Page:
Patrick Meyer is the winemaker at the family owned Julien Meyer domaine in Northerly Alsace (Nothalten to be precise). He’s been in the saddle for a while – since 1982 in fact. The domaine has been farmed biodynamically (Demeter certified) since 1985, and Patrick spurns all additives including sulphur. More on that subject later!
There are a small number of winemakers out there who defy any attempt at categorisation, apart from superlatives. Elisabetta Foradori is one. She’s the darling of the Italian biodynamic wine movement, an early convert to amphorae, and a peerless exponent of long skin maceration for white wines. But it feels clumsy to describe Foradori’s output with such limiting terms and techniques.
Right now, amphoras are hip. So is minimal intervention, and extended skin contact for white wines. Diane Iannaccone and Mario Basco of “I Cacciagalli” in Campania do all three, so that makes them super-on trend. Any thoughts that they might be bandwagon jumpers were banished with one taste of their “orange” Fiano, “Zagreo”. It’s an exceptional wine, produced by people who know exactly what they are doing.
Last week’s wine was definitely an edge case, with only two days of maceration, yet utterly inhabiting the “orange wine” end of the flavour spectrum. Burja is another. Primož Lavrenčič’s 7.4 hectares are situated in the stunning Vipava valley, about 40 km east of the Italian border.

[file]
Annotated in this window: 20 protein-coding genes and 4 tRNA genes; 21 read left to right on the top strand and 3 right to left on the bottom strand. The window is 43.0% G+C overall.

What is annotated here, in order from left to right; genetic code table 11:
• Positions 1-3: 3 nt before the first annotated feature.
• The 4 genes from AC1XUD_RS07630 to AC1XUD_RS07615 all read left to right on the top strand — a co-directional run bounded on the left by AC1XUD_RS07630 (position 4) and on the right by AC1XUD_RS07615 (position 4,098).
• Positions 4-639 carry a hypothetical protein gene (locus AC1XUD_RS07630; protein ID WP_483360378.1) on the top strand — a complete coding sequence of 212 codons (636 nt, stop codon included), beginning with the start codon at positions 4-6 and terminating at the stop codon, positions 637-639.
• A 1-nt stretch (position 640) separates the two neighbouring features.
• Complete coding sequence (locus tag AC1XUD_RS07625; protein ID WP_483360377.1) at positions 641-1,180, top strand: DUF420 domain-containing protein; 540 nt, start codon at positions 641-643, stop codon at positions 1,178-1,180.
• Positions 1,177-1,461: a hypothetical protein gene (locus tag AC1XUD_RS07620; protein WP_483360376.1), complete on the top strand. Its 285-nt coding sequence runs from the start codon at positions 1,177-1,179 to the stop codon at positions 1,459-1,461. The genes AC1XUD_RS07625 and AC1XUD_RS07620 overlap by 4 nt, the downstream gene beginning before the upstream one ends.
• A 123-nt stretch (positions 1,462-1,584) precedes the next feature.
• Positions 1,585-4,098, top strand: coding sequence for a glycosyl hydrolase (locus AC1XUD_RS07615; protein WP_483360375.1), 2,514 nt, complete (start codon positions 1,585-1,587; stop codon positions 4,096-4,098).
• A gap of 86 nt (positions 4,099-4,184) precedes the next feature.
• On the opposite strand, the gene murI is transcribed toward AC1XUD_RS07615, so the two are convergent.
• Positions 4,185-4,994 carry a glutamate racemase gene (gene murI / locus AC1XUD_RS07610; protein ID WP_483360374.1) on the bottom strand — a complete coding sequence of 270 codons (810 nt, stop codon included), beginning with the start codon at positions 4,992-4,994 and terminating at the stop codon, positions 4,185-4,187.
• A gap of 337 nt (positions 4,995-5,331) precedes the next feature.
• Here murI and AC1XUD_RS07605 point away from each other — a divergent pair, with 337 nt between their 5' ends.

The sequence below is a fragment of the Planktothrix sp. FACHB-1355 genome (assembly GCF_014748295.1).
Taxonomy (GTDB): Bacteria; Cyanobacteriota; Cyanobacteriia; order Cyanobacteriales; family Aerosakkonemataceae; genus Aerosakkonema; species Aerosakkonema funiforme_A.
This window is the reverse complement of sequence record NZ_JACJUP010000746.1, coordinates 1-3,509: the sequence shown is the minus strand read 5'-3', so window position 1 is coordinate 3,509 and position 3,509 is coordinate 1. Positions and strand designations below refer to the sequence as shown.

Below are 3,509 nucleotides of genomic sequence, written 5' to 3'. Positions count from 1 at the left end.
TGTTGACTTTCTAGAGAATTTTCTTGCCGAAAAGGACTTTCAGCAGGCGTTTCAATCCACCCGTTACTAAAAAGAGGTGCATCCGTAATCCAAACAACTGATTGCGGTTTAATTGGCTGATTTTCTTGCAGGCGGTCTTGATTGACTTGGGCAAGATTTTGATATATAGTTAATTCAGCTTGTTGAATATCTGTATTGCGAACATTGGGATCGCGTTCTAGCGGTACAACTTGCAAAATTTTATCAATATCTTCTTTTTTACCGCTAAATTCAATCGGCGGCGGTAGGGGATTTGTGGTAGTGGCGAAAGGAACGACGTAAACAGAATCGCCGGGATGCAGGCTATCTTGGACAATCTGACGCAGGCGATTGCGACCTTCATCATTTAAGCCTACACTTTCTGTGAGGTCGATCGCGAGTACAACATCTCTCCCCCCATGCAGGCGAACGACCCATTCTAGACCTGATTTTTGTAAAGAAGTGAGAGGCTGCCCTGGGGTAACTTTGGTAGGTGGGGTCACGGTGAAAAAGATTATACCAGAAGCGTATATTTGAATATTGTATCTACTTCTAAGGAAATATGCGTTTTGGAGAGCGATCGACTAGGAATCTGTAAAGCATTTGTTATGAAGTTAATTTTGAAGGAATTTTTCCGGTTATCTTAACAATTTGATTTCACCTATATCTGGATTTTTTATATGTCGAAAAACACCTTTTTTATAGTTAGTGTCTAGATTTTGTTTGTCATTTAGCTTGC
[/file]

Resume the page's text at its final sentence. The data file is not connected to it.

Think Pinot Grigio, think insipid, water white cheap glugging plonk? Think again. Here is a 100% Pinot Grigio from Friuli Collio which confounds everything you ever knew about the variety.Dario Prinčič’s version macerates on its skins for around eight days during fermentation.
I’m quite proud of this short hymn to artisan wine producers, written for Palate Press after returning from holidays in Slovenia and a wine conference in Switzerland – even if I realised later that “commodity” would be a better word to use than “product”. Wine has a vast cultural history and diversity, and in many wine producing countries […]
Tuscany, and more specifically Chianti isn’t somewhere I associate with diversity. This isn’t the wine region to pick if you want the thrill of discovering unheard of grape varieties, finding weird and wonderful orange wines or small, wacky estates. What Chianti does have is an unshakeable position in the annals of fine wine, even if the region […]
There’s an almost reactionary view that winemakers who practice organic or biodynamic viticulture end up having to be more, rather than less interventionist in the vineyard. The theory goes that instead of a single (noxious) spraying to knock out mildew/pests/anything else living, the organic or biodynamic vigneron will have to tramp through their vineyard countless […]
Winemaking has developed significantly in the last few decades. Winemakers now routinely draw on a vast canon of research, learning and technology to help ensure that they produce consistent wines and harvest fruit in prime condition, year in, year out. Vintage variation, of the sort that wrote off most early 90’s Bordeaux, is almost a […]
Friuli-Venezia Giulia is Italy’s most North-Easterly region. Like many European border areas, Friuli has a composite identity made up of Italian, Slovenian and Teutonic cultures. Those borders, which can seem so trivial now (on our visit, we drifted into Slovenia and back, with nary a battered sign to remind us), have been hard fought over […]